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Your Home: Kitchens & Baths

Finding more room in a kitchen makeover, no addition necessary

Removing a wall and adding a peninsula creates more space in this Franklin kitchen, and makes it feel connected to the rest of the house.

Replacing a wall with a peninsula and removing a chimney opened the space. The art is by homeowner David Bernstein.Jessica delaney

Camille Bernstein loves to cook, but the galley kitchen in the Franklin home she shares with her husband, David, and their two middle-schoolers was uncomfortable. And, all too often, a great big mess. “There was almost no counter space and I was always having to bend down and twist around,” Camille says. “It was so hard to keep organized that it became perilous to pull out a pot or pan.”

The Bernsteins, who are both teachers, weren’t crazy about the scuffed cabinets, squeaky drawers, and plain white walls, either. “[Our house] is a 1949 expanded Cape with beautiful floors and a ton of character,” David says. “But then you turn the corner and see the kitchen.”


The couple hired Resa Gray of Honeycomb Design + Build to redesign the cramped kitchen and jumbled storage area adjacent to it. Gray understood the family’s frustrations and shared their desire to inject life into the dark, dull spaces. “Camille and David have incredible energy,” the designer says. “We wanted to create a kitchen that reflected their outlook and style.”

First, Gray took down the wall that separated the kitchen from the sitting area and replaced it with a peninsula. Not only did this make the kitchen feel airier and connect it to the rest of the house, it provided more counter space and seating for two. She also demolished the unused chimney and relocated the door of the nearby bathroom. The effort widened the entry from the sitting area to the kitchen. It also freed up enough space to create a coffee station and to slot in the fridge, which, when open, had blocked the path to the storage room.

When it came time to choose finishes, Camille was drawn to wild color and pattern, while David preferred a quieter scheme. “I didn’t want something that made me dizzy every time I walked in,” he says. Camille, on the other hand, wanted to wow guests with something outrageous.


Artwork and colors used elsewhere in the house offered direction. Gray extended the existing Benjamin Moore Tansy Green walls into the kitchen and chose blue cabinetry. “The muted shade satisfied Camille’s need for color without being too bold for David,” she says.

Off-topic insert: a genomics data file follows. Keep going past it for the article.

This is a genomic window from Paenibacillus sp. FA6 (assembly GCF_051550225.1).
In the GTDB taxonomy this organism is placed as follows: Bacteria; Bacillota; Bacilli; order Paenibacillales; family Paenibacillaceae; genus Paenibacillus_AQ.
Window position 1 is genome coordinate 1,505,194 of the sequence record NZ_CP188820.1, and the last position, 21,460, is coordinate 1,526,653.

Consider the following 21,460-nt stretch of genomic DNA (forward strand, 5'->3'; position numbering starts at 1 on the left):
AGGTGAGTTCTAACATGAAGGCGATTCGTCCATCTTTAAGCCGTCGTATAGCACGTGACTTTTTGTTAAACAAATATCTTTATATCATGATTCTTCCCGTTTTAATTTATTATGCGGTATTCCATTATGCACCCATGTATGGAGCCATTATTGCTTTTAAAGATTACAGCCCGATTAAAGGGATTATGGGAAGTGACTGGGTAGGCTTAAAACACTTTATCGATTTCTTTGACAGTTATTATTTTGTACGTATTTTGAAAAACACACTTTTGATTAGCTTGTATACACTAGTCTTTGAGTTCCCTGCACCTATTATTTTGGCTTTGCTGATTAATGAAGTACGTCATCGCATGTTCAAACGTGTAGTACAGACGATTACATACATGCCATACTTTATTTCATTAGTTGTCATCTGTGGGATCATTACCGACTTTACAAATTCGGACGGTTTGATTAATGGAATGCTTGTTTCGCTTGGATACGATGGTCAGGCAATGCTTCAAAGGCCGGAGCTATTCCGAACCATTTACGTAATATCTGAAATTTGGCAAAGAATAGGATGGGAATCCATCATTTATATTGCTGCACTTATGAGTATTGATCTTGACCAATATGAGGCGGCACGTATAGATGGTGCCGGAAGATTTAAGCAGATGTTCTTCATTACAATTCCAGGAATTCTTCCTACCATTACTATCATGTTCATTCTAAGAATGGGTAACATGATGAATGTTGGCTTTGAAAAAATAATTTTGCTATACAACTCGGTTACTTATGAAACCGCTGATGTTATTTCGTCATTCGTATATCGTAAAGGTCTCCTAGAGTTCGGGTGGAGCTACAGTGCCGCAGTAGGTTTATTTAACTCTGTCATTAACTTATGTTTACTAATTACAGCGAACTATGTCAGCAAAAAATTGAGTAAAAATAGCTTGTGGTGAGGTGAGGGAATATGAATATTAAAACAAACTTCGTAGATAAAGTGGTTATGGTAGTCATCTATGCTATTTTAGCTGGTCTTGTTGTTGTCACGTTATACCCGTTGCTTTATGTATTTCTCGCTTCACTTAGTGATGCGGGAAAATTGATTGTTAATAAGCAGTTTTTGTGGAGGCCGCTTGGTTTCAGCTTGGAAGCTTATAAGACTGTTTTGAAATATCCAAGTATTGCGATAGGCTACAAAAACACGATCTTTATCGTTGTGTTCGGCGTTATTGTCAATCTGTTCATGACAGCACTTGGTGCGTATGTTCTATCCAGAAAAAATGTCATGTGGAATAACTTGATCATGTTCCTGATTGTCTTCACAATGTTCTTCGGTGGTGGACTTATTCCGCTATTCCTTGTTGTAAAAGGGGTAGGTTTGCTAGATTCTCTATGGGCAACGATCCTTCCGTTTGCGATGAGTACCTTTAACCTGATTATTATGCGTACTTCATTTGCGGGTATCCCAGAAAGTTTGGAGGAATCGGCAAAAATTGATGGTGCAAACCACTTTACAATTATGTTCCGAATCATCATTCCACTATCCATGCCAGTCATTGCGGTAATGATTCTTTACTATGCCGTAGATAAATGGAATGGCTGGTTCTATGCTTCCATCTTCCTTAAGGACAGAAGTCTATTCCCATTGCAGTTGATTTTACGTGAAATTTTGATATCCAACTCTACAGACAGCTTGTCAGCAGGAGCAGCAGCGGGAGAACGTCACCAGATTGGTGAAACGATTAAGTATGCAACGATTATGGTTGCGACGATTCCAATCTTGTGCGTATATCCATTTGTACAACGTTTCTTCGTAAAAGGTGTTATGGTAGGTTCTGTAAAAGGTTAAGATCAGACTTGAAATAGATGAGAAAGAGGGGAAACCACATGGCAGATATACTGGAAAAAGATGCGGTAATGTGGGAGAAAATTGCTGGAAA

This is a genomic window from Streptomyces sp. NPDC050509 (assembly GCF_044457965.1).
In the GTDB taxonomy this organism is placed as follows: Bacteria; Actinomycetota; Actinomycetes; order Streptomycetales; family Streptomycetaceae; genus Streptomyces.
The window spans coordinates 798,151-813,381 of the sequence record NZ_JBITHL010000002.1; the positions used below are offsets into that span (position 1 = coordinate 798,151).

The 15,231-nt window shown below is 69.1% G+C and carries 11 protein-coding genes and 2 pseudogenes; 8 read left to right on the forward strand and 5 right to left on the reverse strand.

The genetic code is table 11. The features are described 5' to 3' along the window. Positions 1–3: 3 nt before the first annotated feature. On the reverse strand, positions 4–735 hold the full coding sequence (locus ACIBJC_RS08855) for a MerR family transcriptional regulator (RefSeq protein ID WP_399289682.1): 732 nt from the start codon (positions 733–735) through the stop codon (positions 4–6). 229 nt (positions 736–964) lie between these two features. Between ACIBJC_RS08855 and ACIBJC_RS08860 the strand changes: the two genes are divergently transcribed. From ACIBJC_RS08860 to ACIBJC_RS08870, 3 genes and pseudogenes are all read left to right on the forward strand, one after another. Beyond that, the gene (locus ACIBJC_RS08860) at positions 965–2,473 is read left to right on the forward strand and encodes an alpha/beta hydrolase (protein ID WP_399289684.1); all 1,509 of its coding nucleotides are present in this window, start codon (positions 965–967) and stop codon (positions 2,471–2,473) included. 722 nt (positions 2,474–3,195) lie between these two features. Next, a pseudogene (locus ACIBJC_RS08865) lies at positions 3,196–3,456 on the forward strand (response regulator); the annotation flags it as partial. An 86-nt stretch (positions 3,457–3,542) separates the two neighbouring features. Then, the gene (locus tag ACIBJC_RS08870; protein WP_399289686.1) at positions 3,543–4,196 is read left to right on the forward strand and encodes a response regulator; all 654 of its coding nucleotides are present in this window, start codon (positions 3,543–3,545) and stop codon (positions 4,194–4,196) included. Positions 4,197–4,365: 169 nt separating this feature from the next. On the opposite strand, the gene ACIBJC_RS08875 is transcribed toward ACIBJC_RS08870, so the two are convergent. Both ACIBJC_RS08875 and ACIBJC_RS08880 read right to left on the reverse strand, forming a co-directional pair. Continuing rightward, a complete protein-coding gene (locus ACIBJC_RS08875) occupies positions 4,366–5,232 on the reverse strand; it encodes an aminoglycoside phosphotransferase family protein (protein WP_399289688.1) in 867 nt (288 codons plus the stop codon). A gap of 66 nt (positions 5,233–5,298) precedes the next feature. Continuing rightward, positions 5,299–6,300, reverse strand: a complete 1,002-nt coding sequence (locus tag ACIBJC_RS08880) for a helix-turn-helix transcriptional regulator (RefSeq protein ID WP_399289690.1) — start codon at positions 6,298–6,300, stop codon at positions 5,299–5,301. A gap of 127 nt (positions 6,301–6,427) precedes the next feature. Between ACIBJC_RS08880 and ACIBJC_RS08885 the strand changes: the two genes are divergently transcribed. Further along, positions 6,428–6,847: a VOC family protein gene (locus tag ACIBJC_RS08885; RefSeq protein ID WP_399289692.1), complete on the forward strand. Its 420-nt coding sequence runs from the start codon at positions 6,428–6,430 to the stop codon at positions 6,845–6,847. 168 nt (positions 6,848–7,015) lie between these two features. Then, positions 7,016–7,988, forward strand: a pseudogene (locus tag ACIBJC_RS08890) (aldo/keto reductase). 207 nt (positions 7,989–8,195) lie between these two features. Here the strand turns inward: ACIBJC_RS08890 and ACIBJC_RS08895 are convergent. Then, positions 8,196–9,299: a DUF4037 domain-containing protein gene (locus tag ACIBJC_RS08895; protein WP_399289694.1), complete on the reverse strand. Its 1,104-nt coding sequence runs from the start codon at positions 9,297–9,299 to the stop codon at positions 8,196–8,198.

The designer used an equally considered approach in picking finishes. The backsplash tile is white, but highly textural and slightly pearlescent so it glimmers in the sun. The punched aluminum panels in the upper cabinets add pattern, but in a neutral tone, as does the richly-veined granite countertop. Finally, brass hardware — Gray persuaded the clients it was OK to mix metals — and the walnut shelves and coffee station countertop infuse an earthy, approachable luster.

Gray carried some of the same elements into the storage room, which she transformed into a stylish, organized pantry. A durable oak countertop serves as a secondary workspace for baking. Built-in shelves painted Sherwin-Williams Moody Blue surround the window and follow the slanted roofline, which was revealed when the team ripped out the low ceiling. Loud, stripe-y linoleum flooring brings in the zip Camille craved. “It was a stretch for David, but I wanted to do something unexpected for them,” Gray says. David says he’s come to love the punch of color. “Resa was very successful in melding what each of us wanted,” Camille says.

Most importantly, navigating the kitchen is now seamless. “I feel like I’m dancing when I cook,” Camille says. And, everyone can participate in food prep. “David and I can cook together without him feeling like he’s in my way,” Camille says. “It’s not my kitchen anymore; it’s our kitchen.”



Interior designer and contractor: Honeycomb Design + Build, honeycombdesignbuild.com

Natural wood shelves and countertops: Sprague Woodworking Co., spraguewoodworking.com


The bookshelf back is Benjamin Moore Yellowstone.Jessica delaney
Rejecting white and gray quartz as lacking in personality, Gray and the couple chose African Rainbow granite for the countertops. “They gravitated toward pieces with movement,” Gray says. The perforated metal pendants are by Surya.Jessica delaney
Colorful artwork by Dorrie Rifkin hangs in the sitting room where the family plays board games and Camille enjoys morning coffee.Jessica delaney
Inserts in the upper cabinets break up the blue and hide what’s inside. The gallery wall includes art from the couple’s travels.Jessica delaney
BookshelvesJessica delaney

Marni Elyse Katz is a contributing editor to the Globe Magazine. Follow her on Instagram @StyleCarrot. Send comments to magazine@globe.com.